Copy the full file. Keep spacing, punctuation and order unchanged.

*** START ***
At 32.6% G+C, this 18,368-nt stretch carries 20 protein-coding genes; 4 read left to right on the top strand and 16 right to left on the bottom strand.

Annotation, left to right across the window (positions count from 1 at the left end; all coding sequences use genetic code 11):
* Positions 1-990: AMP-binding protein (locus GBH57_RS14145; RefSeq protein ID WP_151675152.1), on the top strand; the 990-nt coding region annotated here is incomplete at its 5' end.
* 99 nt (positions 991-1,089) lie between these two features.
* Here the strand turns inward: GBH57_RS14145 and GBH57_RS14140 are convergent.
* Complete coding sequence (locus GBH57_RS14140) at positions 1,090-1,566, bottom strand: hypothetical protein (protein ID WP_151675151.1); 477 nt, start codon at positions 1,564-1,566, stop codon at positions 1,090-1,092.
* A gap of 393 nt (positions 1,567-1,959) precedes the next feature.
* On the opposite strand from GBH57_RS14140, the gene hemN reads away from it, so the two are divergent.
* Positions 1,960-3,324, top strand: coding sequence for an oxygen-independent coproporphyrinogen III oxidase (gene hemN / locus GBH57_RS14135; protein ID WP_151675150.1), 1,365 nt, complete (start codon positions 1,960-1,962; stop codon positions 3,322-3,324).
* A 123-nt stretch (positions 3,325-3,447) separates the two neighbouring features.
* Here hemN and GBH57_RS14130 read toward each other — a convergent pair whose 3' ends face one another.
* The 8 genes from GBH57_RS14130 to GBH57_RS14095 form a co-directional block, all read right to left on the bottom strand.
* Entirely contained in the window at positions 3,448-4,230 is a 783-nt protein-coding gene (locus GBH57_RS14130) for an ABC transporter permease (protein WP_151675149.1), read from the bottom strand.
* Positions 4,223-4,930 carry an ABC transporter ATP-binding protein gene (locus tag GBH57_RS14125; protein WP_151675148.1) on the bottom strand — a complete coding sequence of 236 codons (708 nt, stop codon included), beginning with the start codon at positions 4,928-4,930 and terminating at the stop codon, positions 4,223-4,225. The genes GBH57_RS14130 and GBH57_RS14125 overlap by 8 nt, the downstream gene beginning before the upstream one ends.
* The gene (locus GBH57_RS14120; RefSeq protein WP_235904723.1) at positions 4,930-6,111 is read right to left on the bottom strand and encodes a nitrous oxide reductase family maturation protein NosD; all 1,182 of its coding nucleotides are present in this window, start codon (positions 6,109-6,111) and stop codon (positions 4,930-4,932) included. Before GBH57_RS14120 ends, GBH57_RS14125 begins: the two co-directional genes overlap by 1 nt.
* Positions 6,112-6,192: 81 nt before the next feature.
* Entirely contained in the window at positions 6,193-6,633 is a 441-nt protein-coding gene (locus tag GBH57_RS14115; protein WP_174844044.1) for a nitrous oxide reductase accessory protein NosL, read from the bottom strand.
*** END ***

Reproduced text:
At 32.6% G+C, this 18,368-nt stretch carries 20 protein-coding genes; 4 read left to right on the top strand and 16 right to left on the bottom strand.

Annotation, left to right across the window (positions count from 1 at the left end; all coding sequences use genetic code 11):
* Positions 1-990: AMP-binding protein (locus GBH57_RS14145; RefSeq protein ID WP_151675152.1), on the top strand; the 990-nt coding region annotated here is incomplete at its 5' end.
* 99 nt (positions 991-1,089) lie between these two features.
* Here the strand turns inward: GBH57_RS14145 and GBH57_RS14140 are convergent.
* Complete coding sequence (locus GBH57_RS14140) at positions 1,090-1,566, bottom strand: hypothetical protein (protein ID WP_151675151.1); 477 nt, start codon at positions 1,564-1,566, stop codon at positions 1,090-1,092.
* A gap of 393 nt (positions 1,567-1,959) precedes the next feature.
* On the opposite strand from GBH57_RS14140, the gene hemN reads away from it, so the two are divergent.
* Positions 1,960-3,324, top strand: coding sequence for an oxygen-independent coproporphyrinogen III oxidase (gene hemN / locus GBH57_RS14135; protein ID WP_151675150.1), 1,365 nt, complete (start codon positions 1,960-1,962; stop codon positions 3,322-3,324).
* A 123-nt stretch (positions 3,325-3,447) separates the two neighbouring features.
* Here hemN and GBH57_RS14130 read toward each other — a convergent pair whose 3' ends face one another.
* The 8 genes from GBH57_RS14130 to GBH57_RS14095 form a co-directional block, all read right to left on the bottom strand.
* Entirely contained in the window at positions 3,448-4,230 is a 783-nt protein-coding gene (locus GBH57_RS14130) for an ABC transporter permease (protein WP_151675149.1), read from the bottom strand.
* Positions 4,223-4,930 carry an ABC transporter ATP-binding protein gene (locus tag GBH57_RS14125; protein WP_151675148.1) on the bottom strand — a complete coding sequence of 236 codons (708 nt, stop codon included), beginning with the start codon at positions 4,928-4,930 and terminating at the stop codon, positions 4,223-4,225. The genes GBH57_RS14130 and GBH57_RS14125 overlap by 8 nt, the downstream gene beginning before the upstream one ends.
* The gene (locus GBH57_RS14120; RefSeq protein WP_235904723.1) at positions 4,930-6,111 is read right to left on the bottom strand and encodes a nitrous oxide reductase family maturation protein NosD; all 1,182 of its coding nucleotides are present in this window, start codon (positions 6,109-6,111) and stop codon (positions 4,930-4,932) included. Before GBH57_RS14120 ends, GBH57_RS14125 begins: the two co-directional genes overlap by 1 nt.
* Positions 6,112-6,192: 81 nt before the next feature.
* Entirely contained in the window at positions 6,193-6,633 is a 441-nt protein-coding gene (locus tag GBH57_RS14115; protein WP_174844044.1) for a nitrous oxide reductase accessory protein NosL, read from the bottom strand.